1 min read.Updated: 04 Sep 2019, 12:52 AM ISTBloomberg
Despite efforts by Trump to soothe financial markets and portray the talks as making progress, the world’s two biggest economic powers have yet to agree on basic terms of re-engagement
Trump said in his tweet that the US is 'doing very well in our negotiations with China'
President Donald Trump said if a trade agreement with China isn’t reached before the election, a deal will become less advantageous for Beijing if he wins.
We are doing very well in our negotiations with China. While I am sure they would love to be dealing with a new administration so they could continue their practice of “ripoff USA($600 B/year),16 months PLUS is a long time to be hemorrhaging jobs and companies on a long-shot....
“Think what happens to China when I win," Trump said in a tweet on Tuesday. “Deal would get MUCH TOUGHER!"
Trump said in his tweet that the US is “doing very well in our negotiations with China," without offering any specifics. He said he’s certain China would “love to be dealing with a new administration."
The tweet comes as Chinese and US officials are struggling to agree on the schedule for a planned meeting this month after Washington rejected Beijing’s request to delay tariffs that took effect over the weekend, according to people familiar with the discussions.
Despite efforts by Trump to soothe financial markets and portray the talks as making progress, the world’s two biggest economic powers have yet to agree on basic terms of re-engagement, with mistrust on both sides.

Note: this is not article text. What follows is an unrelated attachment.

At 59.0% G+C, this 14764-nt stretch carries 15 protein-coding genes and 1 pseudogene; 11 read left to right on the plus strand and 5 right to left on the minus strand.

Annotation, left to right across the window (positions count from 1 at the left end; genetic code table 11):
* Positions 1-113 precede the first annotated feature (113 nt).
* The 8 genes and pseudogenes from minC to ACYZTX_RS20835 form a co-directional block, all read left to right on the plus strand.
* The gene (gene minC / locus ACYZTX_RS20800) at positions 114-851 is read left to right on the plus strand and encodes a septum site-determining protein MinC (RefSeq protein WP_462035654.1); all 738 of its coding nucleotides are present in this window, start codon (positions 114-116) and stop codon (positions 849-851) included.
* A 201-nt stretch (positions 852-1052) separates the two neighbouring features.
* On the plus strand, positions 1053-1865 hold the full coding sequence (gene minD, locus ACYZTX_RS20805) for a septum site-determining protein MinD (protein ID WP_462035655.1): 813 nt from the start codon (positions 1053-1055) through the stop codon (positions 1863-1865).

Trump said on Twitter in June that Democrat Joe Biden would be “China’s Dream Candidate, because there would be no more Tariffs." Biden said in July that Trump’s tariffs are “crushing American farmers" and said the US needs to be “tough AND smart" in dealing with China.
The new 15% U.S. duty on about $112 billion of Chinese products will hit Americans more directly than an existing 25% tax on about $250 billion of goods, targeting consumer staples ranging from footwear and apparel to home textiles, as well as technology products like the Apple Watch. A separate batch of about $160 billion in Chinese goods -- including laptops and mobile phones -- will be hit with 15% tariffs on Dec. 15.
This story has been published from a wire agency feed without modifications to the text.
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